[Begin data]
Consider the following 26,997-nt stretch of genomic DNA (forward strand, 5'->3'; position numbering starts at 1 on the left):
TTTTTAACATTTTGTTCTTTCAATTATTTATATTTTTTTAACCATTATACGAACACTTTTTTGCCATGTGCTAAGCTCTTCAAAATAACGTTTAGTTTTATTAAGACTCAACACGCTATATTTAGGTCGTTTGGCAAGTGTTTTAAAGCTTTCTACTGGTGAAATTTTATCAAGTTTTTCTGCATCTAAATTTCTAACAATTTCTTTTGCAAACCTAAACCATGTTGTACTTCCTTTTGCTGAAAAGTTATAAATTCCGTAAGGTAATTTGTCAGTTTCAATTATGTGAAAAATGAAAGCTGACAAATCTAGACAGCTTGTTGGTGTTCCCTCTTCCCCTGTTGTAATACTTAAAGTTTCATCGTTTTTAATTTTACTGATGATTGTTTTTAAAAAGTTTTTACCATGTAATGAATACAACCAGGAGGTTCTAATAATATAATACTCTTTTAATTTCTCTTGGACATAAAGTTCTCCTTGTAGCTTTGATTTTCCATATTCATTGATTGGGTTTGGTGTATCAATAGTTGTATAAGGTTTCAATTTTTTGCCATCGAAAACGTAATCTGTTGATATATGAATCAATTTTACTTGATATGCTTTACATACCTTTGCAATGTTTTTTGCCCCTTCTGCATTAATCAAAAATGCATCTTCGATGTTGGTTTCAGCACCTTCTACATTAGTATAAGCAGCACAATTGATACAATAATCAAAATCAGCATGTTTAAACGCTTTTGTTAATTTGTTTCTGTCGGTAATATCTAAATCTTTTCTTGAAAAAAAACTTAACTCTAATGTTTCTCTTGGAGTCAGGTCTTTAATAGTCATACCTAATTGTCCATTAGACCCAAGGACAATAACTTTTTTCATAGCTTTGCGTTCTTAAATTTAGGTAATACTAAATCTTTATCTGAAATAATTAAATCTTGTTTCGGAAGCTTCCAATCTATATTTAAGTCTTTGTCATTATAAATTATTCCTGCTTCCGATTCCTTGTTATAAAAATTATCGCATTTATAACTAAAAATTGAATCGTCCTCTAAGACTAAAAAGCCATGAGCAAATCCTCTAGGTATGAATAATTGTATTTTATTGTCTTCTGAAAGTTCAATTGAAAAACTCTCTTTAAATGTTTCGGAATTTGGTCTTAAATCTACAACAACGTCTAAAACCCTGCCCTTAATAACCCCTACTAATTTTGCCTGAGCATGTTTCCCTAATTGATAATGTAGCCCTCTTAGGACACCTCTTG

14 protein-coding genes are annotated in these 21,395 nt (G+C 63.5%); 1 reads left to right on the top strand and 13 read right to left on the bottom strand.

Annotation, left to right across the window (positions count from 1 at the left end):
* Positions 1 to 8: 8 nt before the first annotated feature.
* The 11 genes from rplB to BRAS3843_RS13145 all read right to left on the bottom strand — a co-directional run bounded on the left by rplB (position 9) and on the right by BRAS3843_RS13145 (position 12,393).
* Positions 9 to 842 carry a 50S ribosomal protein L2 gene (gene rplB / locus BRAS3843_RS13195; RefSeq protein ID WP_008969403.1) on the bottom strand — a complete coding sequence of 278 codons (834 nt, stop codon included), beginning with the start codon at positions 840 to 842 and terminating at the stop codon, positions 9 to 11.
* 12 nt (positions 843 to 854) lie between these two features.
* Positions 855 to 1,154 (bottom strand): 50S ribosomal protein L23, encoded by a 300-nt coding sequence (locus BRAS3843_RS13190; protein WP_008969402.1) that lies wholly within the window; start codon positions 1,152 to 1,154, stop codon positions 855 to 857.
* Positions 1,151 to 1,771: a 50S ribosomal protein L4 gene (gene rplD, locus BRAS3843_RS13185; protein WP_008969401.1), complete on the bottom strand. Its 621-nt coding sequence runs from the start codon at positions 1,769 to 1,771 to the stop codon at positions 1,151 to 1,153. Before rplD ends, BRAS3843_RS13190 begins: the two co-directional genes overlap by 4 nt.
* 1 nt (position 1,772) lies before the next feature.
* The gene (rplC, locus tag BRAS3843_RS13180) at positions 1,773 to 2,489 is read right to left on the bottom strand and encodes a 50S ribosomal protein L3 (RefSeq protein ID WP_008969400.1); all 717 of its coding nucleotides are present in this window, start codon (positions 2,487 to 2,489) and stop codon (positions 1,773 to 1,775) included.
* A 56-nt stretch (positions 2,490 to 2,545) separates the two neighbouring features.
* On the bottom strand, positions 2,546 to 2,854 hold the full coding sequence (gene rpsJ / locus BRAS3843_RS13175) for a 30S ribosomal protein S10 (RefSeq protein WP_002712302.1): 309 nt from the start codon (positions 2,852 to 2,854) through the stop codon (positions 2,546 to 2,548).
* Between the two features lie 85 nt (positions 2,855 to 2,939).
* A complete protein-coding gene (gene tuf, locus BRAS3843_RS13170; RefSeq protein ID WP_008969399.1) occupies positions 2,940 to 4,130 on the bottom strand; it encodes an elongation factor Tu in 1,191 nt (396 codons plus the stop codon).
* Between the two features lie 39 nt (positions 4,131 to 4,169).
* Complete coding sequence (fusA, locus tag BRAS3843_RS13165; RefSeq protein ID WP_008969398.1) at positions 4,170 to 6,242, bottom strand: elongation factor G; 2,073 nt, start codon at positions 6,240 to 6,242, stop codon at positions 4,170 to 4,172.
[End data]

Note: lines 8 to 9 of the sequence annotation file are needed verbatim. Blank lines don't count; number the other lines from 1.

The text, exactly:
* 12 nt (positions 843 to 854) lie between these two features.
* Positions 855 to 1,154 (bottom strand): 50S ribosomal protein L23, encoded by a 300-nt coding sequence (locus BRAS3843_RS13190; protein WP_008969402.1) that lies wholly within the window; start codon positions 1,152 to 1,154, stop codon positions 855 to 857.